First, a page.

The number of Somalis facing hunger has risen to five million, or 40% of the population, due to failed rains and subsequent drought, floods and continued displacement in the country, the United Nations (UN) has warned.
Prolonged conflict between warring groups and high food prices have typically contributed to poor household food security and high malnutrition rates, but the number of hungry Somalis has risen by an 300,000 since the last review in February 2016, the UN's Food and Agricultural Organisation (FAO) said.
The UN FAO found that more than 1.1 million people cannot meet their daily food requirements today and required "urgent assistance", while another 3.9 million Somalis require livelihood support to reduce the risk of sliding into crisis.
Malnutrition levels have also increased dramatically over the last six months, with more than 300,000 children under the age of five affected.
The food and nutrition situation particularly affects an estimated 1.1 million internally displaced persons (IDPs) - 58% of acutely food insecure Somalis are IDPs who are highly vulnerable to natural catastrophe, disease outbreaks, forced evictions, discrimination, exploitation and pervasive gender-based violence.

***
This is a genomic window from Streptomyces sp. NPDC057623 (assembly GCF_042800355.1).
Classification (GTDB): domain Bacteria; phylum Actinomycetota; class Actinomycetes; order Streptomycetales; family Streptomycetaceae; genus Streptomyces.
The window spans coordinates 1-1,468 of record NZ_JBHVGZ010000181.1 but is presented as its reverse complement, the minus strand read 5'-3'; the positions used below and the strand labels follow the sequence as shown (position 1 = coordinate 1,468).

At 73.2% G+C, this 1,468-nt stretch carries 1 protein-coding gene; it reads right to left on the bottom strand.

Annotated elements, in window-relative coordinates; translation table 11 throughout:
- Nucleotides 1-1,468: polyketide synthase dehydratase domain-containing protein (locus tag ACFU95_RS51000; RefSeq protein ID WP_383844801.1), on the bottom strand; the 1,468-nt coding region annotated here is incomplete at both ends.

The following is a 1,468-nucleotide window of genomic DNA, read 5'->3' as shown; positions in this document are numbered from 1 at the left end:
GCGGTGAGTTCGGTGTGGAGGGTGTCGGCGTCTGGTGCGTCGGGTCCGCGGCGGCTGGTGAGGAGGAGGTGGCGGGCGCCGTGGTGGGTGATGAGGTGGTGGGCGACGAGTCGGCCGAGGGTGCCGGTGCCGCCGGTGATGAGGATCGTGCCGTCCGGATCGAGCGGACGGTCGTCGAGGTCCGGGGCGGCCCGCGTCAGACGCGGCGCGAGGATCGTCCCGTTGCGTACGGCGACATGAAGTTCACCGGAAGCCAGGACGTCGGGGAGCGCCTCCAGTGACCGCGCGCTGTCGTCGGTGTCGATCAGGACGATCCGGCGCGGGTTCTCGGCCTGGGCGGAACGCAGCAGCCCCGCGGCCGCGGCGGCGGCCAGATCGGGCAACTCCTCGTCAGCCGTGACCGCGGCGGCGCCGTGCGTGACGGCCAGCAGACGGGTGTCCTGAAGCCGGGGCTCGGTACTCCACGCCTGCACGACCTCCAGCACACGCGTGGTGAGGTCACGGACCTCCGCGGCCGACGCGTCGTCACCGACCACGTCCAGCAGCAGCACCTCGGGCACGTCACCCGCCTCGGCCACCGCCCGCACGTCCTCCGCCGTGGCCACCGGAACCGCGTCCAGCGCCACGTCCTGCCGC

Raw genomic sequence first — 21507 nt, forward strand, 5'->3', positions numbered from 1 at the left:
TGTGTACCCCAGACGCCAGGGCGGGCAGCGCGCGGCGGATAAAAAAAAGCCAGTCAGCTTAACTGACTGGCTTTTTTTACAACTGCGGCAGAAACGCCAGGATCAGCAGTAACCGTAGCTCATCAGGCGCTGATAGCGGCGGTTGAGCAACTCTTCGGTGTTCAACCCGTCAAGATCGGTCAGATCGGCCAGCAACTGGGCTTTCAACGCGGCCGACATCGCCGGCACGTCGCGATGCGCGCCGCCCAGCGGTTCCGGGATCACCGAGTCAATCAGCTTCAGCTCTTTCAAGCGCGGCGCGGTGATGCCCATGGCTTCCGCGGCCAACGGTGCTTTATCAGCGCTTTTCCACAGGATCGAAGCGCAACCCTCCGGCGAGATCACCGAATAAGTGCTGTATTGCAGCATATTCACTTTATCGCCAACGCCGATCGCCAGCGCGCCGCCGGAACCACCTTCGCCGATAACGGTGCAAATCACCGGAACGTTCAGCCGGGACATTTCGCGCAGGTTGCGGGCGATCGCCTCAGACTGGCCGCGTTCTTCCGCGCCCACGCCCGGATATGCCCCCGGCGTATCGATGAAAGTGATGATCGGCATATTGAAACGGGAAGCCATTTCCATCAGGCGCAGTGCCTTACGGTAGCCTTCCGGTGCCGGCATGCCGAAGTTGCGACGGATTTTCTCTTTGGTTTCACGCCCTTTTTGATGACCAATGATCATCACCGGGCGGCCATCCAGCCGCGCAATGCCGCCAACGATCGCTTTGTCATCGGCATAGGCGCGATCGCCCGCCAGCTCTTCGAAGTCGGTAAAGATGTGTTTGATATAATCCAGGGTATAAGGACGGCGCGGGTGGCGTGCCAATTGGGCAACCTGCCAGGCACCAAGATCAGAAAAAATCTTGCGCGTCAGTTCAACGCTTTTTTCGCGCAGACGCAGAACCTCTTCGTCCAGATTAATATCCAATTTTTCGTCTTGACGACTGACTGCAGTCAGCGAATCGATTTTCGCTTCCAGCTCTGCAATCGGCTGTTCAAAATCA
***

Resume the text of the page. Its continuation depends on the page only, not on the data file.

Worries for tens of thousands of refugee returns
"The situation is of serious concern and comes at a time when we are already facing multiple drivers of needs, including drought and risk of flooding, conflict and access constraints as well as increased refugee returns," the UN said in a statement.
Tens of thousands of refugees have returned to Somalia so far this year after Kenya's government announced on 6 May its plans to speed up the repatriation of Somali refugees and close the sprawling Dadaab refugee camp in north-east Kenya by 30 November. Somalis make up 95% of the population at the camp which the government has called an economic burden and a "breeding ground" for terrorism.
Many are returning to south-central Somalia, the nation's breadbasket, where failed rains have reduced cereal production to 50% of the long-term average, the UN warned.
Crisis compounded by conflict, drought and lack of funds
Efforts to reduce levels of vulnerabilities are undermined by a number of factors, including the conflict between the Islamist militant group al-Shabaab and Somalia's African Union-backed government, natural catastrophe and funding gap.
"Humanitarian partners are ready to scale up response to help families struggling to find food to make it through the day," said Peter de Clercq, the UN Humanitarian Coordinator for Somalia.
"The Somalia Humanitarian Response Plan for 2016 is 32% funded and additional resources are urgently required to boost response and ongoing efforts to sustainably address malnutrition and access to food, including support to comprehensive durable solutions."